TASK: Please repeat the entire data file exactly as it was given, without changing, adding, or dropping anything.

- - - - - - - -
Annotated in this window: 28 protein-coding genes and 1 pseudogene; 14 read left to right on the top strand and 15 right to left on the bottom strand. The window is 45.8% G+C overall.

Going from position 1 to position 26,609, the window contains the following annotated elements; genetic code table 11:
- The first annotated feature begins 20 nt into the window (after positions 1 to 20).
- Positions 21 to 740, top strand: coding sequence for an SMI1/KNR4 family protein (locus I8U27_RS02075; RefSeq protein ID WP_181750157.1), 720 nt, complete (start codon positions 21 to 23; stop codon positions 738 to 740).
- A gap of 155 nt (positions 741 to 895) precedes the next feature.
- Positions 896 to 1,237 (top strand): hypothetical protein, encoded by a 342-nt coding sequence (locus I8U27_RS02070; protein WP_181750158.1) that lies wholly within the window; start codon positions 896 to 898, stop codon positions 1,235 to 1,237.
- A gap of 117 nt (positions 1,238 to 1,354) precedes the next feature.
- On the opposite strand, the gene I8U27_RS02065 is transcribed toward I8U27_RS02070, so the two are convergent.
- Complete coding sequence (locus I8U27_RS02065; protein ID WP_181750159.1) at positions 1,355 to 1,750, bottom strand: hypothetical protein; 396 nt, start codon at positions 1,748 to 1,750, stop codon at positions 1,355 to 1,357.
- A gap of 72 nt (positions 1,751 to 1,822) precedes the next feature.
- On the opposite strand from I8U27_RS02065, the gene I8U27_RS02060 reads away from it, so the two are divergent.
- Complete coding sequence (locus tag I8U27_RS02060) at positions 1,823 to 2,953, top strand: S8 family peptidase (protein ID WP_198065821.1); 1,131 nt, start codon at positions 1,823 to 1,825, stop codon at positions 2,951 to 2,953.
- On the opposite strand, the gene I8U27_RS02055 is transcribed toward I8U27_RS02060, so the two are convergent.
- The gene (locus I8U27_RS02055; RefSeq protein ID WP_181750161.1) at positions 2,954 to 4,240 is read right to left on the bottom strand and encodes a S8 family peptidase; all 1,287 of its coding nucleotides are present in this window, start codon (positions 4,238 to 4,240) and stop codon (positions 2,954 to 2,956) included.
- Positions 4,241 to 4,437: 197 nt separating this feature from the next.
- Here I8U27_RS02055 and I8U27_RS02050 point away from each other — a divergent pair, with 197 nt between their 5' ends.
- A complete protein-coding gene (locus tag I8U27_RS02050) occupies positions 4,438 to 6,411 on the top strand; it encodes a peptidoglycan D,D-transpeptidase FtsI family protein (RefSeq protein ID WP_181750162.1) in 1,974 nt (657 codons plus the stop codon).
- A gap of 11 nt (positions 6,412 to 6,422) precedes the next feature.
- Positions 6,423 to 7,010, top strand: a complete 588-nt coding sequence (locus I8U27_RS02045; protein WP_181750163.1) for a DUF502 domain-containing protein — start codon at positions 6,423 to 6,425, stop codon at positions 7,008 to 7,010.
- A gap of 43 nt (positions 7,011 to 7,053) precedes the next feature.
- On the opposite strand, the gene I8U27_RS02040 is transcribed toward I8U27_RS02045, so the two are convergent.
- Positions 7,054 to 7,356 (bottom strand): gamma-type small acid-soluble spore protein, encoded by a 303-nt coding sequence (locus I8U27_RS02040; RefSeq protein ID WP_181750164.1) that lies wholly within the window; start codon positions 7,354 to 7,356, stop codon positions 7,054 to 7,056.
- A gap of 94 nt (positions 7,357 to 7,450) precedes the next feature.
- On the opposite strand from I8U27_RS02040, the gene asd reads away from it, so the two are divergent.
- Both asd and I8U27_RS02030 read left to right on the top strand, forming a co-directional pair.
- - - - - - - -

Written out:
Annotated in this window: 28 protein-coding genes and 1 pseudogene; 14 read left to right on the top strand and 15 right to left on the bottom strand. The window is 45.8% G+C overall.

Going from position 1 to position 26,609, the window contains the following annotated elements; genetic code table 11:
- The first annotated feature begins 20 nt into the window (after positions 1 to 20).
- Positions 21 to 740, top strand: coding sequence for an SMI1/KNR4 family protein (locus I8U27_RS02075; RefSeq protein ID WP_181750157.1), 720 nt, complete (start codon positions 21 to 23; stop codon positions 738 to 740).
- A gap of 155 nt (positions 741 to 895) precedes the next feature.
- Positions 896 to 1,237 (top strand): hypothetical protein, encoded by a 342-nt coding sequence (locus I8U27_RS02070; protein WP_181750158.1) that lies wholly within the window; start codon positions 896 to 898, stop codon positions 1,235 to 1,237.
- A gap of 117 nt (positions 1,238 to 1,354) precedes the next feature.
- On the opposite strand, the gene I8U27_RS02065 is transcribed toward I8U27_RS02070, so the two are convergent.
- Complete coding sequence (locus I8U27_RS02065; protein ID WP_181750159.1) at positions 1,355 to 1,750, bottom strand: hypothetical protein; 396 nt, start codon at positions 1,748 to 1,750, stop codon at positions 1,355 to 1,357.
- A gap of 72 nt (positions 1,751 to 1,822) precedes the next feature.
- On the opposite strand from I8U27_RS02065, the gene I8U27_RS02060 reads away from it, so the two are divergent.
- Complete coding sequence (locus tag I8U27_RS02060) at positions 1,823 to 2,953, top strand: S8 family peptidase (protein ID WP_198065821.1); 1,131 nt, start codon at positions 1,823 to 1,825, stop codon at positions 2,951 to 2,953.
- On the opposite strand, the gene I8U27_RS02055 is transcribed toward I8U27_RS02060, so the two are convergent.
- The gene (locus I8U27_RS02055; RefSeq protein ID WP_181750161.1) at positions 2,954 to 4,240 is read right to left on the bottom strand and encodes a S8 family peptidase; all 1,287 of its coding nucleotides are present in this window, start codon (positions 4,238 to 4,240) and stop codon (positions 2,954 to 2,956) included.
- Positions 4,241 to 4,437: 197 nt separating this feature from the next.
- Here I8U27_RS02055 and I8U27_RS02050 point away from each other — a divergent pair, with 197 nt between their 5' ends.
- A complete protein-coding gene (locus tag I8U27_RS02050) occupies positions 4,438 to 6,411 on the top strand; it encodes a peptidoglycan D,D-transpeptidase FtsI family protein (RefSeq protein ID WP_181750162.1) in 1,974 nt (657 codons plus the stop codon).
- A gap of 11 nt (positions 6,412 to 6,422) precedes the next feature.
- Positions 6,423 to 7,010, top strand: a complete 588-nt coding sequence (locus I8U27_RS02045; protein WP_181750163.1) for a DUF502 domain-containing protein — start codon at positions 6,423 to 6,425, stop codon at positions 7,008 to 7,010.
- A gap of 43 nt (positions 7,011 to 7,053) precedes the next feature.
- On the opposite strand, the gene I8U27_RS02040 is transcribed toward I8U27_RS02045, so the two are convergent.
- Positions 7,054 to 7,356 (bottom strand): gamma-type small acid-soluble spore protein, encoded by a 303-nt coding sequence (locus I8U27_RS02040; RefSeq protein ID WP_181750164.1) that lies wholly within the window; start codon positions 7,354 to 7,356, stop codon positions 7,054 to 7,056.
- A gap of 94 nt (positions 7,357 to 7,450) precedes the next feature.
- On the opposite strand from I8U27_RS02040, the gene asd reads away from it, so the two are divergent.
- Both asd and I8U27_RS02030 read left to right on the top strand, forming a co-directional pair.